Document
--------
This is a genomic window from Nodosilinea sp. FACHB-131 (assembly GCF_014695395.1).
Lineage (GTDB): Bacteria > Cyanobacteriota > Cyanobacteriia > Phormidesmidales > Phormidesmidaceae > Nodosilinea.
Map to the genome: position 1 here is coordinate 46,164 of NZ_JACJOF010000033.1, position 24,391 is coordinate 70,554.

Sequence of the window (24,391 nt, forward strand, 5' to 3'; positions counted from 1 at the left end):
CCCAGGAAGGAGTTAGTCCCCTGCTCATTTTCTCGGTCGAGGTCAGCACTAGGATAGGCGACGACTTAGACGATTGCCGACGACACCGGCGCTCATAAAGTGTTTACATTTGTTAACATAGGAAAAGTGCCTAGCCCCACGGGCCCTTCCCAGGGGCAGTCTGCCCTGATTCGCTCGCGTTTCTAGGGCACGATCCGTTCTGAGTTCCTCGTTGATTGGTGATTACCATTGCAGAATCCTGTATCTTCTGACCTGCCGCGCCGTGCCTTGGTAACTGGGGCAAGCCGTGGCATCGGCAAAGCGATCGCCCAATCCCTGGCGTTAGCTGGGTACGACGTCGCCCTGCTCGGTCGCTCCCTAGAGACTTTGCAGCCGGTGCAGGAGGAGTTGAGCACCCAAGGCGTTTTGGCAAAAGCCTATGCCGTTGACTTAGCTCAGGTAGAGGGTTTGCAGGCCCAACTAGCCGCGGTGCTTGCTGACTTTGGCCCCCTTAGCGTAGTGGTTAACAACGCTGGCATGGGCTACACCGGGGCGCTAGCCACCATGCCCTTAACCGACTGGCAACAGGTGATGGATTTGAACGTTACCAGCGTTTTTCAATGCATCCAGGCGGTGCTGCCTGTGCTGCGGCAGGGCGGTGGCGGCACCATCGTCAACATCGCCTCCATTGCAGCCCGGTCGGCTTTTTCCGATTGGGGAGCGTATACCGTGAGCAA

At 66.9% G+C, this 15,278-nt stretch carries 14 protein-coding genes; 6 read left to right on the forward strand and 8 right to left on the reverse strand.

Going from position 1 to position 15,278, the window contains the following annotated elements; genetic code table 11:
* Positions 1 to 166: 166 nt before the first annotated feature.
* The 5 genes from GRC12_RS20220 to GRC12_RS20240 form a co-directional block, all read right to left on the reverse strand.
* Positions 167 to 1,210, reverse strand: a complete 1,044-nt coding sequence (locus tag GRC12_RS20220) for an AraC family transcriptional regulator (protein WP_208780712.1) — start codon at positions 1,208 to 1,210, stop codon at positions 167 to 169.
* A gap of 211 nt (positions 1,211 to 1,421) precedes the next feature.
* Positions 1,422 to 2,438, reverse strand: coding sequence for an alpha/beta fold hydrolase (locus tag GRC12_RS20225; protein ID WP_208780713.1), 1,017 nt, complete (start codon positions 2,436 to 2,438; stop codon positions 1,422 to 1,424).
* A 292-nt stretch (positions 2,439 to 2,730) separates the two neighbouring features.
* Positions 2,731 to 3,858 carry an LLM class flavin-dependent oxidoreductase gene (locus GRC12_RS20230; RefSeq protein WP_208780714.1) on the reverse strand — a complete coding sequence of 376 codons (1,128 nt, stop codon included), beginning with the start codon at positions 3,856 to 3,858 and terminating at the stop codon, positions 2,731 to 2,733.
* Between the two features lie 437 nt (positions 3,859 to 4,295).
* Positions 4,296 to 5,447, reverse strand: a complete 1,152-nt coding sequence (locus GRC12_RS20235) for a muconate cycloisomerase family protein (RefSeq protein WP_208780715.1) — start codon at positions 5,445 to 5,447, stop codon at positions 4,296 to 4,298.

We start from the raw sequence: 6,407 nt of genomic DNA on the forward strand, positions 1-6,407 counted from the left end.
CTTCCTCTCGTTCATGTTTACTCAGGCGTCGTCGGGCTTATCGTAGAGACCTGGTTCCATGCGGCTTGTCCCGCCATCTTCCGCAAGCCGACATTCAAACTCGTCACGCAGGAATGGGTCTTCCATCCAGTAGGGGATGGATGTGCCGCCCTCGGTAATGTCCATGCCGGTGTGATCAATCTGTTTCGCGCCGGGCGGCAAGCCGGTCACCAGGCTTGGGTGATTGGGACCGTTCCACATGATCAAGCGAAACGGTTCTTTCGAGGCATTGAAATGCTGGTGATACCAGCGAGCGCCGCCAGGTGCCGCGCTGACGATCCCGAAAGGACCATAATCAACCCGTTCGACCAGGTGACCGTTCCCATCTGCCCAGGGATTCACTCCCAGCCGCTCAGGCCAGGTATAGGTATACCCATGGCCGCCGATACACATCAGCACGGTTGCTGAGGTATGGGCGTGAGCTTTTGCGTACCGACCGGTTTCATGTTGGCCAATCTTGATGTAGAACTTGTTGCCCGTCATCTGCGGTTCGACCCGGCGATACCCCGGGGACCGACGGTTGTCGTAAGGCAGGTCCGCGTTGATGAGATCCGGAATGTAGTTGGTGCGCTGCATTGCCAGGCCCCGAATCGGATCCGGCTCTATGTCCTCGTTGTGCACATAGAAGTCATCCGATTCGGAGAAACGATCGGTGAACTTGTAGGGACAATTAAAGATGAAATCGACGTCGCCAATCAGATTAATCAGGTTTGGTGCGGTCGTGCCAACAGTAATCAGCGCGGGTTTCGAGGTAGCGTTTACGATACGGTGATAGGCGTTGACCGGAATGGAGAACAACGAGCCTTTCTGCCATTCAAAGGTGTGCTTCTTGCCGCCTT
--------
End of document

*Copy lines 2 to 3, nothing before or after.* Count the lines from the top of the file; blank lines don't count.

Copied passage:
Lineage (GTDB): Bacteria > Cyanobacteriota > Cyanobacteriia > Phormidesmidales > Phormidesmidaceae > Nodosilinea.
Map to the genome: position 1 here is coordinate 46,164 of NZ_JACJOF010000033.1, position 24,391 is coordinate 70,554.